Lawmakers, LDS Church, Prop. 2 backers reach deal on medical marijuana

After weeks of discussion, Utah lawmakers, LDS Church officials, and Prop. 2 backers have reached an agreement for a compromise on medical marijuana. The agreement will be announced at a noon press conference on Thursday.

The compromise comes after weeks of tense negotiations led by House Speaker Greg Hughes, R-Draper.

Legislators were told a compromise had been reached on Wednesday afternoon, but no details were given.

Sources involved in the negotiations indicated they were rushing to get something in place by Thursday afternoon. The Thursday deadline was important as both proponents and opponents were launching their campaigns in earnest with media buys and campaigns, pushing negotiations past the point of no return ahead of November’s election.

Adding to the urgency to get something in place before Thursday afternoon is the upcoming semi-annual General Conference of the LDS Church to be held Saturday and Sunday. Had a deal not been reached, there’s a high probability that LDS Church leaders might have used that forum to ramp up their opposition to Prop. 2. The Church has come out in favor of medical marijuana as long as proper regulatory controls are in place.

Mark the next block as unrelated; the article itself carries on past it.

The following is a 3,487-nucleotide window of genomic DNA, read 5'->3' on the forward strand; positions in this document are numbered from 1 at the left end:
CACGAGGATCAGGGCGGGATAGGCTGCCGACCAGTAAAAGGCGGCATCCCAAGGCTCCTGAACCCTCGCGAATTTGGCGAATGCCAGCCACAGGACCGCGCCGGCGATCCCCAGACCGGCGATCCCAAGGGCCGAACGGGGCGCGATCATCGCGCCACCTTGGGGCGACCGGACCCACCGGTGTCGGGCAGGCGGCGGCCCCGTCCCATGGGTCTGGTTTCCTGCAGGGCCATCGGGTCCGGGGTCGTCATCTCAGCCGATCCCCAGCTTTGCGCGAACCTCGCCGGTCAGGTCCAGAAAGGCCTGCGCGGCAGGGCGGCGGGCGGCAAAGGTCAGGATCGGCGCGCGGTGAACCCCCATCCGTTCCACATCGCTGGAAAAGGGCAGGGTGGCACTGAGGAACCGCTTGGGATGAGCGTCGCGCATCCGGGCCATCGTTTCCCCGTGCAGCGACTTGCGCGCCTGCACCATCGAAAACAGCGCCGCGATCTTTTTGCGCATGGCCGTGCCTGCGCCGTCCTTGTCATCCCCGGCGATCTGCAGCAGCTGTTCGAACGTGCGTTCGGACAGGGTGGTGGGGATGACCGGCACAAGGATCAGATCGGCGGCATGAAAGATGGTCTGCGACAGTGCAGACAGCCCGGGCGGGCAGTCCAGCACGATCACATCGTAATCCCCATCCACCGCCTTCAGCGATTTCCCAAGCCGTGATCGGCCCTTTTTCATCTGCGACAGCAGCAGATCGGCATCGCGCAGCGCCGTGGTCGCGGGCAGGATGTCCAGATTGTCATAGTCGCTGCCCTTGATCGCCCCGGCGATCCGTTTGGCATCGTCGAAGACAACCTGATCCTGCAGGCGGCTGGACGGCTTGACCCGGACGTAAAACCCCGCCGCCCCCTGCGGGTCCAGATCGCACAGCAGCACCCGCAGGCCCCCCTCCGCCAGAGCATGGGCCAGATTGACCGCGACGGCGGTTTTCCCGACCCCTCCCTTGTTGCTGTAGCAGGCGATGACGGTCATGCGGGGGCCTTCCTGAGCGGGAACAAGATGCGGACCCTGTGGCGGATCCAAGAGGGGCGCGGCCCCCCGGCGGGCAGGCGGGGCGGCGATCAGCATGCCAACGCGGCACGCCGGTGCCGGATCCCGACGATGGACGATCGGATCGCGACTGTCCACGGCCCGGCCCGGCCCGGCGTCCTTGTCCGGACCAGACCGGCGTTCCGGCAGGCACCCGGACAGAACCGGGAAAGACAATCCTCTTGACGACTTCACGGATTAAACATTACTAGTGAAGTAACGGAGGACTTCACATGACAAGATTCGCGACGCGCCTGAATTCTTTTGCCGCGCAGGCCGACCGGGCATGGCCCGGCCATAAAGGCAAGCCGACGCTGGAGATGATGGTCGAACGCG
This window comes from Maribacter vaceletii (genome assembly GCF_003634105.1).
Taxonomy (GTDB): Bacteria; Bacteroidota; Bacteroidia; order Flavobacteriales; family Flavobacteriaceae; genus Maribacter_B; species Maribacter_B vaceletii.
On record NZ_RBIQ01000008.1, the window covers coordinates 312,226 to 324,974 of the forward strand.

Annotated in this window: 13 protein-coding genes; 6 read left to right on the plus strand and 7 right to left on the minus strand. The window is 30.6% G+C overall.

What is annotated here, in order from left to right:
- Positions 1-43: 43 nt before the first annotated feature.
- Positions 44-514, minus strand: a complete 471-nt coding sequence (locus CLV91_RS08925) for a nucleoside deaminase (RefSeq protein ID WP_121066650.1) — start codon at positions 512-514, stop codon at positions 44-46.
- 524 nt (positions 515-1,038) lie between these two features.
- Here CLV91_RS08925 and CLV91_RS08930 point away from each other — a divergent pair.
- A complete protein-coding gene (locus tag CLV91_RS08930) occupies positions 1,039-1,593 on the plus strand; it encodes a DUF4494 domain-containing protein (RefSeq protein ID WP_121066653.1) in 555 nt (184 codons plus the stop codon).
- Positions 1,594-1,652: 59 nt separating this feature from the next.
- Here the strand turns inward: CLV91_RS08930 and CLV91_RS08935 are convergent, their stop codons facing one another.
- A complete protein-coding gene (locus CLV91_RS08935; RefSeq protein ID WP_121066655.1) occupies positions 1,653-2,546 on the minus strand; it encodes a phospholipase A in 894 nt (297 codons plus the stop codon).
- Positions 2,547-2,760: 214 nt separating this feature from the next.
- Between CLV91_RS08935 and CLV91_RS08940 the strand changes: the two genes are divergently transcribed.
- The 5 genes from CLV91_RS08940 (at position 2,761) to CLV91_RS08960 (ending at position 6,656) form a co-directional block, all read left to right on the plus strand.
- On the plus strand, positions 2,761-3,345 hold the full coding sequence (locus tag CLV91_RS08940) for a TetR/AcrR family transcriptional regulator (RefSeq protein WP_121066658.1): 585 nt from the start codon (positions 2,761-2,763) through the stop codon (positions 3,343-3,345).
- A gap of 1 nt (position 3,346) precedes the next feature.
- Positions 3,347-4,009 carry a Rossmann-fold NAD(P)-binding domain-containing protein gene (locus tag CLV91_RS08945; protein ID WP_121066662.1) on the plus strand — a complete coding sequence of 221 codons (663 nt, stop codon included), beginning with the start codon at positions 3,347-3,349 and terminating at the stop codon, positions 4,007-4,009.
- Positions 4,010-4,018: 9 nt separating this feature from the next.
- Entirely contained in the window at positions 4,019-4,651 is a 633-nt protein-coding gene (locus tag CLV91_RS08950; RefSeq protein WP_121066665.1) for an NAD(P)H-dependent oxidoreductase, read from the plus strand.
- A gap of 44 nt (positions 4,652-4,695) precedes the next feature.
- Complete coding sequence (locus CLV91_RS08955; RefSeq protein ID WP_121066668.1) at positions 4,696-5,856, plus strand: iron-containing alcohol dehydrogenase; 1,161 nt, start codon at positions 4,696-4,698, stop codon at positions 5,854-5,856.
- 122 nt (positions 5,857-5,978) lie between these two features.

The medical marijuana issue is one that inflames passions on both sides. So, why did Hughes decide to take on such a herculean task?

“I could hear common ground out there,” he said. “We’ve been talking past each other. I wanted to see if we could find a way to get some agreement.”

Apparently, that agreement was found.

Wednesday’s final negotiations were nearly derailed following erroneous reports that a deal had been reached Tuesday night. Hughes told that he was trying to foster an attitude of trust among the parties, which was difficult because both proponents and opponents were inclined not to trust each other on such a highly charged issue.

Several lawmakers who were told about the compromise position expressed concern that a deal on medical marijuana had been negotiatied by leadership, but no details on what was agreed to were given.

Hughes said Wednesday morning before negotiations had been completed that there is a perception that this was done in secret, which he said could not be farther from the truth.

“There will be a narrative that these were secret meetings, that we excluded patients from this process,” he said. “That is not true. Patient activists have been the tip of the spear on this, and we would not be where we are now without their work.”

Hughes also said that the deal to be announced on Thursday will simply be a starting point.

“This will be modified and changed as we get more eyes on it. There will be public hearings on this. It’s going to be a very public process,” he said.